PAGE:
The Next Generation of XCTU

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You may have heard there is a new version of XCTU available. We rebuilt it from the ground up and added a number of new features. Now, you can graphically diagram your ZigBee networks all from within the XCTU interface. You can even perform tests to determine your XBee’s range with the built in range test. And for all the Mac users out there, we should mention that XCTU is now compatible with OS X! Here’s a quick demo of the software in the video below:

The next generation of XCTU will make building your ZigBee networks a breeze. Want to get started? Head over here to download the latest version of XCTU.

Digi Mass Transit Control System at Embedded World 2013

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Control systems for a bus are simulated in this Digi mass transit demo using Intelligent System Framework-ready hardware from Portwell and Kontron based on the Intel® Atom™ processor and running the Android* OS.

One system displays the driver operator panel, and the second system provides passenger information such as bus stop locations, as well as static and video advertising sponsored by nearby businesses. A camera connected to the driver operator panel also provides a simulated view of the passenger area with recording options for additional passenger and personnel security purposes. The systems share data, such as current bus location, route and arrival information over the iDigi Device Cloud and show the delivery of mass transit passenger-oriented services via Intel mobile phones and tablets.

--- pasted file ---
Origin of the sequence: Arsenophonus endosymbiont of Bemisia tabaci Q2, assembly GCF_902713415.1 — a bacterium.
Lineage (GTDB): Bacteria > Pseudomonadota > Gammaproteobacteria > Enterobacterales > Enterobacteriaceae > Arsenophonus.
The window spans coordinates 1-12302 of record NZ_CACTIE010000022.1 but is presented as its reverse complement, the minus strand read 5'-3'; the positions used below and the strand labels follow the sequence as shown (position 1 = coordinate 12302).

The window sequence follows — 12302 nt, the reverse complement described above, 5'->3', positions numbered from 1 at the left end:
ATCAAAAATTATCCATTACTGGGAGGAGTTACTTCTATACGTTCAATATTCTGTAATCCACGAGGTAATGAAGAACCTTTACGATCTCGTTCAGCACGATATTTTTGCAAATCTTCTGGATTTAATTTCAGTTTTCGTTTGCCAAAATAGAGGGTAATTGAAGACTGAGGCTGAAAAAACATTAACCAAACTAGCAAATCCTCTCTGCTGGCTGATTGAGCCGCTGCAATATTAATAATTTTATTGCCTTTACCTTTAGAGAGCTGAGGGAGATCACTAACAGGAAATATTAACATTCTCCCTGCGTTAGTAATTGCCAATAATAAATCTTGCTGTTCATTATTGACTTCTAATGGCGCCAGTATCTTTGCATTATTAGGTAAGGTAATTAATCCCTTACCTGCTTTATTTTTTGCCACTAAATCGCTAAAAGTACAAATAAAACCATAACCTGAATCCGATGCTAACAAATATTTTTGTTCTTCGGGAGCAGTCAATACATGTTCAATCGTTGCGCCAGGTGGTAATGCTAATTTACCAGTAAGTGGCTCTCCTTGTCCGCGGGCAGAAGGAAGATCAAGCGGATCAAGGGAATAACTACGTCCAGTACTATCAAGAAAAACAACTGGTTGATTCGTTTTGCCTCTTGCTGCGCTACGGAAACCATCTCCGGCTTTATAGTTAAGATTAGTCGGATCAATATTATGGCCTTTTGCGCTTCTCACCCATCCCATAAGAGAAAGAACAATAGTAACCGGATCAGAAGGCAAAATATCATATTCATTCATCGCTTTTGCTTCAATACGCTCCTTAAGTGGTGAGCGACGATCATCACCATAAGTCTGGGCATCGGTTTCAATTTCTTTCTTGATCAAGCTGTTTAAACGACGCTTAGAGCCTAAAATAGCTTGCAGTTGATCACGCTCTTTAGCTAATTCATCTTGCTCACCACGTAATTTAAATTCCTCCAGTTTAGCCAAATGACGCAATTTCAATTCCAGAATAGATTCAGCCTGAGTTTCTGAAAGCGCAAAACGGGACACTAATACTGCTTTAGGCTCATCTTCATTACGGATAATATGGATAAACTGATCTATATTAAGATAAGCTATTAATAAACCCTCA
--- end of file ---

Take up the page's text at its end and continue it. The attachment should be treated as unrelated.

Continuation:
Digi and the Intel Intelligent Systems Framework

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Digi International is utilizing the Intel® Intelligent Systems Framework to deploy a wider set of solutions with contributions from the Intel ecosystem to help solve business problems and tap into a much larger market. Joel Young, senior vice president of research and development and CTO of Digi, describes why we are supporting the framework and the advantages of developing with common standards for manageability and interoperability.

video via Intel

Throwback Thursday

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We hope you enjoy this Digi International throwback video straight from the ’90s. We present to you “Here’s Digi” circa 1994.

What throwback tech photos or videos do you have? Share on Twitter, Facebook or in the comments section below. We’d love to share your Thursday throwback next week!